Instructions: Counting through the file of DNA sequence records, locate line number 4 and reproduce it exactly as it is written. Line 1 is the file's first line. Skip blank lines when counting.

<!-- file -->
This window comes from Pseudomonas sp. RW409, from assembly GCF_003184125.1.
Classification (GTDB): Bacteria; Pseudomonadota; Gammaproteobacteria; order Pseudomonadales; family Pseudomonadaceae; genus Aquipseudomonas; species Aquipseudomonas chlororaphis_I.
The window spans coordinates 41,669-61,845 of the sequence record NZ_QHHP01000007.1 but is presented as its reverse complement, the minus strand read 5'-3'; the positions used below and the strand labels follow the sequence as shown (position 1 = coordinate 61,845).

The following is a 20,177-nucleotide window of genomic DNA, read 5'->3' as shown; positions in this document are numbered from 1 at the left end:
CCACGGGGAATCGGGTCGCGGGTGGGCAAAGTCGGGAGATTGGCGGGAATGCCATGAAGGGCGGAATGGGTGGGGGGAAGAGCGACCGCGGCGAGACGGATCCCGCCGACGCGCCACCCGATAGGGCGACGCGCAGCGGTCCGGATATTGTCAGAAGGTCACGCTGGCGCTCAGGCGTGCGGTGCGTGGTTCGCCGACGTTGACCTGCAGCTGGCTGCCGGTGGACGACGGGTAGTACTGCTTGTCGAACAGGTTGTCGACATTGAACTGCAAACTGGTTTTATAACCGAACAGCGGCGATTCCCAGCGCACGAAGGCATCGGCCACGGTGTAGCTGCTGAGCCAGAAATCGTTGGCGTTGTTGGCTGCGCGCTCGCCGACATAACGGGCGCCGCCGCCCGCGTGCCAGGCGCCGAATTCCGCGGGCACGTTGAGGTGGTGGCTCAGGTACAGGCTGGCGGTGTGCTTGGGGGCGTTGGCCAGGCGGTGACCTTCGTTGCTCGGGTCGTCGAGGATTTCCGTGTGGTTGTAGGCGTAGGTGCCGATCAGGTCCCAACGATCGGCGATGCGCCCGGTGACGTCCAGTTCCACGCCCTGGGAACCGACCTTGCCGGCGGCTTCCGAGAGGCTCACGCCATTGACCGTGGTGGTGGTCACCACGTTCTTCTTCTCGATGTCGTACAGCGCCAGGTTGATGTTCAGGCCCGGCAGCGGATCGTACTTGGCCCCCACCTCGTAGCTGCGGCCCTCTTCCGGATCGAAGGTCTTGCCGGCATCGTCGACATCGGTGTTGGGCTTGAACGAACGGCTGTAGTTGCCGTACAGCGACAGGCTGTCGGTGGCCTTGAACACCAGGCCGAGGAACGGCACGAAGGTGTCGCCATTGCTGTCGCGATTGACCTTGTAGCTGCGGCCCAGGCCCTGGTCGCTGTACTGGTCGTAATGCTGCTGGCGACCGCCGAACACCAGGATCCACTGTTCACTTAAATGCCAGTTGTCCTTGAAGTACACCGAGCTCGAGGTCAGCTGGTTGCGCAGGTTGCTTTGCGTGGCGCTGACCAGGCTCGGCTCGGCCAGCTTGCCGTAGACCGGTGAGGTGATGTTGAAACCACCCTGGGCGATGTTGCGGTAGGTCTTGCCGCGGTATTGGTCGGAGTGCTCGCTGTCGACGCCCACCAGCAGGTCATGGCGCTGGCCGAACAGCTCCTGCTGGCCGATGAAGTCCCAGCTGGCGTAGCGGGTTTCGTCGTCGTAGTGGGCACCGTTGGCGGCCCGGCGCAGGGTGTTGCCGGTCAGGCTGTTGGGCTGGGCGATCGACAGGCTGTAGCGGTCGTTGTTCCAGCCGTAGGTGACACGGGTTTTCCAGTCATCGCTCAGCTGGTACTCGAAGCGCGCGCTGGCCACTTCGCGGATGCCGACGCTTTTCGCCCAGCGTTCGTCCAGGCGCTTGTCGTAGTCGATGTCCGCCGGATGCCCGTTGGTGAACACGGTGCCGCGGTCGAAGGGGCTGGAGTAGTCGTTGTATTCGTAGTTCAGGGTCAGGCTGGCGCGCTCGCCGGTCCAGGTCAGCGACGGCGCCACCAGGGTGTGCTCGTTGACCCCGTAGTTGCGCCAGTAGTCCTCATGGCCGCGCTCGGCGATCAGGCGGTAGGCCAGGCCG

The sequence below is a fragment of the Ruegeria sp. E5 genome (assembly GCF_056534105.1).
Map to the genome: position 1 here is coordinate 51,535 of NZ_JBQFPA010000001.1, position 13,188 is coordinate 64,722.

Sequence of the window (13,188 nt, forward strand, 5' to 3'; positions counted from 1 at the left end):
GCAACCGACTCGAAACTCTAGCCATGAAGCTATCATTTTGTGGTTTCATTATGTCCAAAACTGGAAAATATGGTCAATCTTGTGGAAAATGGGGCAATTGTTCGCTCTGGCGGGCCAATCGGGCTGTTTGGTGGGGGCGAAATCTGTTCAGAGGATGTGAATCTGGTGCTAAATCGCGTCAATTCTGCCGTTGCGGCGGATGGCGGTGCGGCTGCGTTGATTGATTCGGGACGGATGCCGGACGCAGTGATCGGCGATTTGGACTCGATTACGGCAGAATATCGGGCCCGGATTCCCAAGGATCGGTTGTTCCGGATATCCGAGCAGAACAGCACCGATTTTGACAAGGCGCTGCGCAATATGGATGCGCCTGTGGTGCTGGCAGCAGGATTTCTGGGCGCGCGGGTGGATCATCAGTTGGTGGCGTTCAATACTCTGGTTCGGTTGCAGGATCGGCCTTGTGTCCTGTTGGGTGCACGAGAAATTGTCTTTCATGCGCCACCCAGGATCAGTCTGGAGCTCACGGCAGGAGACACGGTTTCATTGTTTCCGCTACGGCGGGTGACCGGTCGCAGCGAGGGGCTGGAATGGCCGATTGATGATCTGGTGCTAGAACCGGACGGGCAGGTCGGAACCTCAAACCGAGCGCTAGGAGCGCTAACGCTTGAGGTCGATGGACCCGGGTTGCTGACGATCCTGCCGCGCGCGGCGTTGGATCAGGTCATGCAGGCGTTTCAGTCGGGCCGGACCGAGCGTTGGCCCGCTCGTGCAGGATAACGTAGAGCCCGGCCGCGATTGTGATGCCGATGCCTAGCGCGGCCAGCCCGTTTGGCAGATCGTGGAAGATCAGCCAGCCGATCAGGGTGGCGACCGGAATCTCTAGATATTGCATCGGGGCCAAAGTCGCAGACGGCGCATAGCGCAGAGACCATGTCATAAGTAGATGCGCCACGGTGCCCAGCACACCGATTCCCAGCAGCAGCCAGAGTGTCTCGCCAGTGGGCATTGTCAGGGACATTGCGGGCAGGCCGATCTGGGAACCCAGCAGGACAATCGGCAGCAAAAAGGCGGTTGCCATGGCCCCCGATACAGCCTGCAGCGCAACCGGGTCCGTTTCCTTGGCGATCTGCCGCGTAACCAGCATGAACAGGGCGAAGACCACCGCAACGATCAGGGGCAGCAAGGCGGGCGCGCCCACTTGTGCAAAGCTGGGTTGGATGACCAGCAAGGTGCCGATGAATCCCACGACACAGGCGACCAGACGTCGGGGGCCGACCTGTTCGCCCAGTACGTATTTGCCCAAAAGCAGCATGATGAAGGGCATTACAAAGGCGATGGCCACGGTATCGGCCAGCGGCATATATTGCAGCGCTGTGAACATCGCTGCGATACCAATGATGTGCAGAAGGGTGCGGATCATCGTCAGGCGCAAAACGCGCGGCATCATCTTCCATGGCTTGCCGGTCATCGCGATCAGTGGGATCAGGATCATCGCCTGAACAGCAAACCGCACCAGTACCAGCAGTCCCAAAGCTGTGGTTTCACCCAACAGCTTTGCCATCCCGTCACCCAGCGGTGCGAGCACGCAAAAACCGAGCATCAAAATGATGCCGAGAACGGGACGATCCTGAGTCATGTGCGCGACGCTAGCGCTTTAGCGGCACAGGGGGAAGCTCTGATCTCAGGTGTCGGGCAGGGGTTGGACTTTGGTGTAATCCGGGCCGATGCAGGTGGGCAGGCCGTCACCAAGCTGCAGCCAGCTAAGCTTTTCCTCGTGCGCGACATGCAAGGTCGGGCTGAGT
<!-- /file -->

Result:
The following is a 20,177-nucleotide window of genomic DNA, read 5'->3' as shown; positions in this document are numbered from 1 at the left end: